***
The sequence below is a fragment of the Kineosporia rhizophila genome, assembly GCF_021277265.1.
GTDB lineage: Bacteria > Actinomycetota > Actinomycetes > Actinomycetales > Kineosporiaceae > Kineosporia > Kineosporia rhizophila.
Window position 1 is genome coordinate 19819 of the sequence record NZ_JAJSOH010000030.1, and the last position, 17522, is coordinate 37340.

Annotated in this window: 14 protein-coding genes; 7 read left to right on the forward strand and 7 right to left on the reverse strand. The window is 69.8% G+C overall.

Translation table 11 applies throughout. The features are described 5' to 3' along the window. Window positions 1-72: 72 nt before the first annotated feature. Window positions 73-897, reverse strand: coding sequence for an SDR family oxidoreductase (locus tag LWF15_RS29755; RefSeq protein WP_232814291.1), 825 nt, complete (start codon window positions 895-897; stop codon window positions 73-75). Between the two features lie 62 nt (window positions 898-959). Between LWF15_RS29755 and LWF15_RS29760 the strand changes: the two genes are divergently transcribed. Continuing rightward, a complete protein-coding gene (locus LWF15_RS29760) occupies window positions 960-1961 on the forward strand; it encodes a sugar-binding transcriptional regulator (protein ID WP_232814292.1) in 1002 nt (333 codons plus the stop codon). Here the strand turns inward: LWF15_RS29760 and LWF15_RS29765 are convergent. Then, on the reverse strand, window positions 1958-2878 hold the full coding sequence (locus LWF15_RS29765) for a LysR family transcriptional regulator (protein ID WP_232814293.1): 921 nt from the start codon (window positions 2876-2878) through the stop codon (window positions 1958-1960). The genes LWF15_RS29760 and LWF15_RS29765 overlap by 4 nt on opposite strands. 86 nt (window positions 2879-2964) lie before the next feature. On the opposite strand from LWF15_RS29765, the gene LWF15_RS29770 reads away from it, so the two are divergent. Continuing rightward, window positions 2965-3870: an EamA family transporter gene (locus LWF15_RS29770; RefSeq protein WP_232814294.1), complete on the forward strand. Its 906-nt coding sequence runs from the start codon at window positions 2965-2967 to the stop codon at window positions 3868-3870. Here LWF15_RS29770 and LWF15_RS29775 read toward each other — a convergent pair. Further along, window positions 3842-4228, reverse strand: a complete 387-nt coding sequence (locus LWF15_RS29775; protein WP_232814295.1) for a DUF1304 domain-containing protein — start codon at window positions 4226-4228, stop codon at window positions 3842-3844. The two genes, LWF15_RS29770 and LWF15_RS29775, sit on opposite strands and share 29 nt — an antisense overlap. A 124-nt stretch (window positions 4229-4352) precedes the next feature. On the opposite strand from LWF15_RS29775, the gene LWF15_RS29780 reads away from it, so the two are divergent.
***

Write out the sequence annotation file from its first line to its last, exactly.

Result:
The sequence below is a fragment of the Kineosporia rhizophila genome, assembly GCF_021277265.1.
GTDB lineage: Bacteria > Actinomycetota > Actinomycetes > Actinomycetales > Kineosporiaceae > Kineosporia > Kineosporia rhizophila.
Window position 1 is genome coordinate 19819 of the sequence record NZ_JAJSOH010000030.1, and the last position, 17522, is coordinate 37340.

Annotated in this window: 14 protein-coding genes; 7 read left to right on the forward strand and 7 right to left on the reverse strand. The window is 69.8% G+C overall.

Translation table 11 applies throughout. The features are described 5' to 3' along the window. Window positions 1-72: 72 nt before the first annotated feature. Window positions 73-897, reverse strand: coding sequence for an SDR family oxidoreductase (locus tag LWF15_RS29755; RefSeq protein WP_232814291.1), 825 nt, complete (start codon window positions 895-897; stop codon window positions 73-75). Between the two features lie 62 nt (window positions 898-959). Between LWF15_RS29755 and LWF15_RS29760 the strand changes: the two genes are divergently transcribed. Continuing rightward, a complete protein-coding gene (locus LWF15_RS29760) occupies window positions 960-1961 on the forward strand; it encodes a sugar-binding transcriptional regulator (protein ID WP_232814292.1) in 1002 nt (333 codons plus the stop codon). Here the strand turns inward: LWF15_RS29760 and LWF15_RS29765 are convergent. Then, on the reverse strand, window positions 1958-2878 hold the full coding sequence (locus LWF15_RS29765) for a LysR family transcriptional regulator (protein ID WP_232814293.1): 921 nt from the start codon (window positions 2876-2878) through the stop codon (window positions 1958-1960). The genes LWF15_RS29760 and LWF15_RS29765 overlap by 4 nt on opposite strands. 86 nt (window positions 2879-2964) lie before the next feature. On the opposite strand from LWF15_RS29765, the gene LWF15_RS29770 reads away from it, so the two are divergent. Continuing rightward, window positions 2965-3870: an EamA family transporter gene (locus LWF15_RS29770; RefSeq protein WP_232814294.1), complete on the forward strand. Its 906-nt coding sequence runs from the start codon at window positions 2965-2967 to the stop codon at window positions 3868-3870. Here LWF15_RS29770 and LWF15_RS29775 read toward each other — a convergent pair. Further along, window positions 3842-4228, reverse strand: a complete 387-nt coding sequence (locus LWF15_RS29775; protein WP_232814295.1) for a DUF1304 domain-containing protein — start codon at window positions 4226-4228, stop codon at window positions 3842-3844. The two genes, LWF15_RS29770 and LWF15_RS29775, sit on opposite strands and share 29 nt — an antisense overlap. A 124-nt stretch (window positions 4229-4352) precedes the next feature. On the opposite strand from LWF15_RS29775, the gene LWF15_RS29780 reads away from it, so the two are divergent.